The capital structure of the typical law firm has barely changed in living memory, but the traditional barriers to innovation are slowly cracking, creating opportunities for great lawyers to build the best professional homes for themselves. It is not accidental that funding the creation or growth of law firms and practice groups has tended to follow a traditional path. Rather, this circumstance is a combination of traditional legal temperament and structural barriers to innovation. Recently, there have been changes to both.
Let’s start with something simple: why the tech industry has venture funds and incubators, but the legal industry does not. Most obviously, there are widespread prohibitions to law firms being owned by non-attorneys, whereas anyone can own a piece of a tech company. While that limitation is weakening, especially in states like Arizona and Utah which are experimenting with non-lawyer ownership, it’s not likely to disappear any time soon. But there’s also a second reason that is less obvious. Traditional lenders have been willing to treat consistently generated fee revenue as an income stream against which to lend. But it is only more recently that the individual litigations themselves have begun to be treated as assets that can be monetized. This process, litigation finance, is by now familiar, but below I discuss the next step for that industry: financing the business of law itself.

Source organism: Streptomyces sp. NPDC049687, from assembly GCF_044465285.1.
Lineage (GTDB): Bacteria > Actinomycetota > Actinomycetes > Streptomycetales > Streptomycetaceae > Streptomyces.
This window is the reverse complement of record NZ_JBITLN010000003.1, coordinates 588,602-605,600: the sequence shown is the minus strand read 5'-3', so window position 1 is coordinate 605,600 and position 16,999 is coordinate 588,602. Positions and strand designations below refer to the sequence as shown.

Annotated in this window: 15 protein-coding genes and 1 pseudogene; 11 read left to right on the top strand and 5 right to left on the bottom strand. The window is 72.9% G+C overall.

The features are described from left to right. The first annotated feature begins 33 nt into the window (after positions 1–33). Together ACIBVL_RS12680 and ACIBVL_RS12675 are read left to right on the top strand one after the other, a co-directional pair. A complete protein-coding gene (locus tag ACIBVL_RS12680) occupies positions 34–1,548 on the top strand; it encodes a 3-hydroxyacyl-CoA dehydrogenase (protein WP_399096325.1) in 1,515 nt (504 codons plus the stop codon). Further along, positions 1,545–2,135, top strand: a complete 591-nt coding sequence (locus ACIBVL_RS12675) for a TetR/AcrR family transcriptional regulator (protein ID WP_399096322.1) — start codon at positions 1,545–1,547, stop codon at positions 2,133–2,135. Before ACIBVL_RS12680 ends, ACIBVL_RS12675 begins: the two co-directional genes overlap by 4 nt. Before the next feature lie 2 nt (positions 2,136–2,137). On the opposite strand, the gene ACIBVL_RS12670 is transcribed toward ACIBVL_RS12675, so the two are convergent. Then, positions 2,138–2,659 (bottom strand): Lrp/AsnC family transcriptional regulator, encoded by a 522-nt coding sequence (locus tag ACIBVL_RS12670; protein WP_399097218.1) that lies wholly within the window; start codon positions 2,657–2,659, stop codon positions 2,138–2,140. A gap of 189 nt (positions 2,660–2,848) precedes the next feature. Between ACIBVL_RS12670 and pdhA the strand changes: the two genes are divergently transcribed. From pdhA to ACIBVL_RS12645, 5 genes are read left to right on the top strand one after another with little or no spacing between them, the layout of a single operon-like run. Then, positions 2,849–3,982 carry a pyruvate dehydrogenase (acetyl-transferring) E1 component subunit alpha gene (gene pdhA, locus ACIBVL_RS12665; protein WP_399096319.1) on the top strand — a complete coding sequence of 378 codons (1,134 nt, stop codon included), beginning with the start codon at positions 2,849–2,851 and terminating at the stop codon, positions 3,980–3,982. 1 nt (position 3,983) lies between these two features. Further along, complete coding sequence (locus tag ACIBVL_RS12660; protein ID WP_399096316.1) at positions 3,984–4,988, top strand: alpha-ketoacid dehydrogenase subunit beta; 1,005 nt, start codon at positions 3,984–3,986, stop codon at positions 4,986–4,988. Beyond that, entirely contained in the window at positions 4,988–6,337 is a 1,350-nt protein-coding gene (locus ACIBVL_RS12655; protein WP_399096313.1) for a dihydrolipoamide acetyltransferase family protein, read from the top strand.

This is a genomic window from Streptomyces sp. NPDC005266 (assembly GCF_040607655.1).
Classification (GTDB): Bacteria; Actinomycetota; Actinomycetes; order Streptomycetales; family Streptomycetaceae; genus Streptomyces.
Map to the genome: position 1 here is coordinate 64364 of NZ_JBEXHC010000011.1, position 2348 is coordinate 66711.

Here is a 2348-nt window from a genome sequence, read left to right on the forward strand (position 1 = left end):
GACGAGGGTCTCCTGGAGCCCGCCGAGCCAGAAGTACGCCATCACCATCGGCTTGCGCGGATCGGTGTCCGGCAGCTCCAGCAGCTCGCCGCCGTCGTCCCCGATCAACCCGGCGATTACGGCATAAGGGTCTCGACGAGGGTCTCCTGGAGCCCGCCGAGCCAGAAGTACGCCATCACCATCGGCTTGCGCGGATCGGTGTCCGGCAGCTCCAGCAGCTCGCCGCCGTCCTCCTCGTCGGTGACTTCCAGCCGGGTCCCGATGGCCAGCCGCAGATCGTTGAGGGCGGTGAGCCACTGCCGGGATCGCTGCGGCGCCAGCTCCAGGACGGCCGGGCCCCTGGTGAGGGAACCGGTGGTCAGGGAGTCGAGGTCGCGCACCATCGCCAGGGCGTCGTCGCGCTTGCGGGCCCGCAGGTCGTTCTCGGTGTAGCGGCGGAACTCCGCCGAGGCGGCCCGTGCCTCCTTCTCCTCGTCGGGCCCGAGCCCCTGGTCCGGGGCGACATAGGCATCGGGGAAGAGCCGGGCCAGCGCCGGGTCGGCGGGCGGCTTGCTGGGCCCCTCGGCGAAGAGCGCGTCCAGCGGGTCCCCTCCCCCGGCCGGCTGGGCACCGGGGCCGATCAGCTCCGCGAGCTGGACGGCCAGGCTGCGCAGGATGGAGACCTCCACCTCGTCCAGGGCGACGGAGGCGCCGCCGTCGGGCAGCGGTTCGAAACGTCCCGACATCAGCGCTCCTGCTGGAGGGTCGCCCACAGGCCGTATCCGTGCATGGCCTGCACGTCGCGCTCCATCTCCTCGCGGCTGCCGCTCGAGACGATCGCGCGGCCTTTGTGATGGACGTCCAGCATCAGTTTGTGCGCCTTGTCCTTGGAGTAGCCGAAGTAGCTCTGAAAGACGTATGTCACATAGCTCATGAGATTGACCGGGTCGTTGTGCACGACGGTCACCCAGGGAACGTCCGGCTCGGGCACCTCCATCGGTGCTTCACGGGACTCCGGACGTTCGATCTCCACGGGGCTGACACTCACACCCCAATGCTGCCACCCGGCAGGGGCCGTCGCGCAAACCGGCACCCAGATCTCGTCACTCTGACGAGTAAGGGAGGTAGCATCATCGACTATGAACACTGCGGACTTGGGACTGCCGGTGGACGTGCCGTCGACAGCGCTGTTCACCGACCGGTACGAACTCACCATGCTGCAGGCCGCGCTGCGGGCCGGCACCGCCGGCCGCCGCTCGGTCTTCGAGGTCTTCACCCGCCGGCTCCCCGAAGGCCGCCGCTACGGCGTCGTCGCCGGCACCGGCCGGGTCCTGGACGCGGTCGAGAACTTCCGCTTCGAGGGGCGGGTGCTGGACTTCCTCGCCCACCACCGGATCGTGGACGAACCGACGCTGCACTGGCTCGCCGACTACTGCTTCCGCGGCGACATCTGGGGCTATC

Sources of Capital for Law Firm Operations